When turkey season opens across the Midlands and Upstate on Monday, April 1, the hunter who hits the woods planning to let the turkeys dictate his movements is already behind the 8-ball, according to a York County guide.

Jonathan Thompson of the Dirty South Boys and Deep Hollow Guide Service, said a hunter who gets in the woods before daylight on Opening Day without a gameplan is starting off way behind.

"If you don't have a plan, you won't go out and kill a turkey," said Thompson. "You need to know where you want to start, where you want to be between 7 and 11 (a.m.), from 11 and 2 (p.m.) and from 2 until dark.

"I start scouting two weeks before the season comes in, looking around, glassing field and cutovers," he said. "I sit and watch and see what they're doing."


Before he leaves his truck on Opening Day, Thompson wants to know where main roost sites are being used by both hens and gobblers, where they'll head once they're on the ground, and where they'll spend the remainder of the morning and afternoon.


"They'll come off the roost, go to their strutting zones, go to feed, to dust, go to water, and then go back to feeding and then to the roost," he said.


Thompson (704-299-3517) wants to be in the woods an hour before daylight, when it's still pitch-black dark. He said listening carefully can often allow a hunter to hear the soft, roosting clucks a turkey makes before dawn – tree calls, as it were. He'll owl call, hoping that a tom will shock-gobble at him, giving him the opportunity to get "in the general area" of the bird before dawn is even close.


"I won't hunt around the roost tree; you want to keep from killing him where he's sleeping," Thompson said. "If you shoot him around the roost, all the other birds are going to leave that area."


When dawn approaches, Thompson said birds will call from their roost a little more frequently.


"They're real fidgety," he said. "They'll look around and see what's on the ground already. I'll owl again, and I'll be reading the tree tops, looking with binoculars."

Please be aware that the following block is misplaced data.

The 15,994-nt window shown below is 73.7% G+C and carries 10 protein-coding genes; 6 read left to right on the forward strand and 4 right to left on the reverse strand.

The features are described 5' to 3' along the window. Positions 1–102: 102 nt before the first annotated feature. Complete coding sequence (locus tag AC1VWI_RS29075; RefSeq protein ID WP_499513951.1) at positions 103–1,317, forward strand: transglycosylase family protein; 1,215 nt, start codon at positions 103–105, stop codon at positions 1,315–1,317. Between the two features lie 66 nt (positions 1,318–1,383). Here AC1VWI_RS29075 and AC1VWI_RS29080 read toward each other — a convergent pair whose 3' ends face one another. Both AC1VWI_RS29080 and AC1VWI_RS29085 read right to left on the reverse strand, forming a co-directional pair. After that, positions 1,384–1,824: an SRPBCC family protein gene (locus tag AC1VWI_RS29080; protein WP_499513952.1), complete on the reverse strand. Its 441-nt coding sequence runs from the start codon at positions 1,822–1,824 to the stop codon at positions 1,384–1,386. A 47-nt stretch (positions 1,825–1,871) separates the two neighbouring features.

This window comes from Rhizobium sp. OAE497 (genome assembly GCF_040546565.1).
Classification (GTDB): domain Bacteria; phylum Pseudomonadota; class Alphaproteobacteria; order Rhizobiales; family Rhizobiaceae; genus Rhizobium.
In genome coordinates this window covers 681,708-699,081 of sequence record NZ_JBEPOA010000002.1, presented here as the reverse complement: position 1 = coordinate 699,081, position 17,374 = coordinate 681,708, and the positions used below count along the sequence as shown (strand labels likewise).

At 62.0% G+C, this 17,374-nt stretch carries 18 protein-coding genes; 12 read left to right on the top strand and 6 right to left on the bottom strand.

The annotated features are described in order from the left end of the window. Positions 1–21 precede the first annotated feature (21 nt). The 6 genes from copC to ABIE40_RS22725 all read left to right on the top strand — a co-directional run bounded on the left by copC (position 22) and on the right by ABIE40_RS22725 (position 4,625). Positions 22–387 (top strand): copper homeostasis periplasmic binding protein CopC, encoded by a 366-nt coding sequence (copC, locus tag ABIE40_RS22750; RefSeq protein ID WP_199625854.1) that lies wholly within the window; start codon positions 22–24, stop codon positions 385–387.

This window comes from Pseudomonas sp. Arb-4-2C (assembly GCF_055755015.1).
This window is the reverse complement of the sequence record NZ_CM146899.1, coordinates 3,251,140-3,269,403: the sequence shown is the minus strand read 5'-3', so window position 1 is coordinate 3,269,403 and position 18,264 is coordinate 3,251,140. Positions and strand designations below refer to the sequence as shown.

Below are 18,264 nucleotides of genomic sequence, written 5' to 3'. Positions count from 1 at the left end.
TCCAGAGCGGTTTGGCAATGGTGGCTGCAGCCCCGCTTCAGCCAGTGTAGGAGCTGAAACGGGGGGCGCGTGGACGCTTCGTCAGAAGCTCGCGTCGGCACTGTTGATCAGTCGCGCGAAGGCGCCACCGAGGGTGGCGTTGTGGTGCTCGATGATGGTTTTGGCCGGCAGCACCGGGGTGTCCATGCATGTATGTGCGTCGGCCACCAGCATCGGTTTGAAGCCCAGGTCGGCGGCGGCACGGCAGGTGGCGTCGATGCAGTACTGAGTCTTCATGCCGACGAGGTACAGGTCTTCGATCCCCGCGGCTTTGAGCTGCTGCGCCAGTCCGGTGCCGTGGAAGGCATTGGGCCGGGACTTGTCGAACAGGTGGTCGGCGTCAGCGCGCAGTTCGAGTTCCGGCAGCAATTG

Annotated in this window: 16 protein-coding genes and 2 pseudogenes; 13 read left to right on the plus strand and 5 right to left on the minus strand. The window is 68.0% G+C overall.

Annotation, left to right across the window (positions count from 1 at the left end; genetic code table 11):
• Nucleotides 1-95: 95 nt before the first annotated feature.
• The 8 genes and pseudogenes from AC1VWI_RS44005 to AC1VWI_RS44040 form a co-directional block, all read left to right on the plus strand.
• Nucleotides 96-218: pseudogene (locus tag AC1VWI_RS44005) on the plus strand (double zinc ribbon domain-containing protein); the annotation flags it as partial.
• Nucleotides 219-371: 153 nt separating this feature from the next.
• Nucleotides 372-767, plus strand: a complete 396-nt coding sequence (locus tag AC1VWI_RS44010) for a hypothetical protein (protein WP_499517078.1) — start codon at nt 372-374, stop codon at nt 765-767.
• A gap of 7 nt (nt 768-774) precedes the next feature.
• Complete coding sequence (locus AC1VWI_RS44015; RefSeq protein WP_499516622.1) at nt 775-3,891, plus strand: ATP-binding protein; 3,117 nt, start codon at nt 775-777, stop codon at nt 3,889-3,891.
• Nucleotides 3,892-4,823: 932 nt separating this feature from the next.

When the gobbler leaves the roost, Thompson said he likes to call once to him. "You yelp and make contact and tell him, 'Here I am.' Now he hears it, and he's gonna key in on it. Once I've made contact, I'll go from yelping to little soft feeding calls.


"You don't want to over-call. Over-calling leads to under-killing," he said. "Only call when appropriate. If he cuts you off, stop calling, because he knows where you are and he's coming. When he does that, I'll start raking the leaves behind me with my hand. That tells him the dinner bell's going off, that there are bugs on the ground."


If he can't lure a gobbler into range with yelps and feeding calls, Thompson will turn to challenging the bird with gobbler yelps, aggressive purrs and even gobbles.


"When you gobble at him, if he's the dominant bird, he's not gonna let you near him; he's gonna come whup your butt," he said. "If a bird hangs up, just purr at him aggressively; he can't stand that."


Thompson will use decoys on mornings that are cooler than normal, because he says gobblers are plenty hot already on warm mornings; when it's cool, they often need a little convincing.


"Nine out of 10 times, you can hear him fly out of the try," Thompson said. "You set the hen decoy facing away from him, and you set up a jake out in front, turn him like he's going sideways. That way, if the gobbler sees him, he'll think he's either trying to sneak in or sneak out. He won't let him do that."


Thompson also takes care to make sure his camouflage allows him to blend in with his surroundings – and that doesn't always mean wearing the same colors and patterns.


"Early in the season, if the woods are just starting to turn (green), you can still see under them, so you might want to go with a light top and a dark bottom," he said. "It's critical to look at your surroundings; you want your camo to duplicate them."